This olive bread was very popular among my friends. It takes a few hours to bake, and can be a little tricky at times, but creates a fantastic flavoured bread.
An important thing to remember when baking using olives is that they will release a lot of moisture during the kneading process, so it can help to use a little more flour than needed in order to prevent the dough from becoming wet, sticky and unworkable.[one_half] 1) Pour the bread flour into a mixing bowl. Add the dried yeast to one side of the bowl, the salt to the other, and then add the olive oil and around 3/4 of the water. Turn the mixture around with your fingers, adding extra water as needed, until it forms a dough and all of the flour from the bowl is incorporated.
2) Scrape the dough onto a lightly oiled surface and knead for five to 10 minutes, until the mixture becomes smooth and stretchy. Then leave the mixture in a lightly oiled bowl, covered with a tea towel, for at least one hour.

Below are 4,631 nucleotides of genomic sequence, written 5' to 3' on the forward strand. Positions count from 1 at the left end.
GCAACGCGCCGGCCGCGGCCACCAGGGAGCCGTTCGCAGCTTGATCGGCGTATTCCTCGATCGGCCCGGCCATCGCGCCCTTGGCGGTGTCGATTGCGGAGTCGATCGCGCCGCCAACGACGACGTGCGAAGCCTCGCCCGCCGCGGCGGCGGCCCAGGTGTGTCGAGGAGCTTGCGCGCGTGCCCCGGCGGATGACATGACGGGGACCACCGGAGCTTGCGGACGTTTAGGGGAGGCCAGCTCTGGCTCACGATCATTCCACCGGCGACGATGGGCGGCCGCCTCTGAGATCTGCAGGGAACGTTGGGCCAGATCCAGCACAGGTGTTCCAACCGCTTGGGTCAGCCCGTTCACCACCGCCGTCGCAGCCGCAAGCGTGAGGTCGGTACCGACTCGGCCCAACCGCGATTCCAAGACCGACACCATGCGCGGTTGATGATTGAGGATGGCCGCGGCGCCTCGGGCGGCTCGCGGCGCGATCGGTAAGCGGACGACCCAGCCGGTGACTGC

3) Scrape the dough onto a lightly floured surface, flatten with your hands, and pour the olives onto the mixture. Knead the dough until the olives are incorporated evenly in the mixture – you may need to add more flour at this point, as the olives will bring a lot of moisture into the bread. Then leave the bread in the bowl for another 30 minutes.
[/one_half] [one_half_last] [alert type=”blue”] You will need:
500g strong white bread flour (having a little extra may help if you find the dough becomes wet and hard to work with)
10g instant-action yeast
40ml olive oil, plus extra for kneading
300ml lukewarm water
Around 200g olives, roughly chopped (any type will do – I like to use a mixture of green and black olives)[/alert] [/one_half_last] 4) Scrape the dough onto a lightly floured surface again, and “knock back” – turn the dough inwards on itself until the air is all knocked out and the dough is smooth again. Then form into a ball, and place onto a piece of baking parchment or silicone paper on a baking tray. Leave for another hour to rise, and preheat your oven to 230°C or Gas Mark 7.
5) Bake the bread for roughly 30 minutes, or until it makes a hollow sound when you tap the bottom. Leave to cool on a wire rack.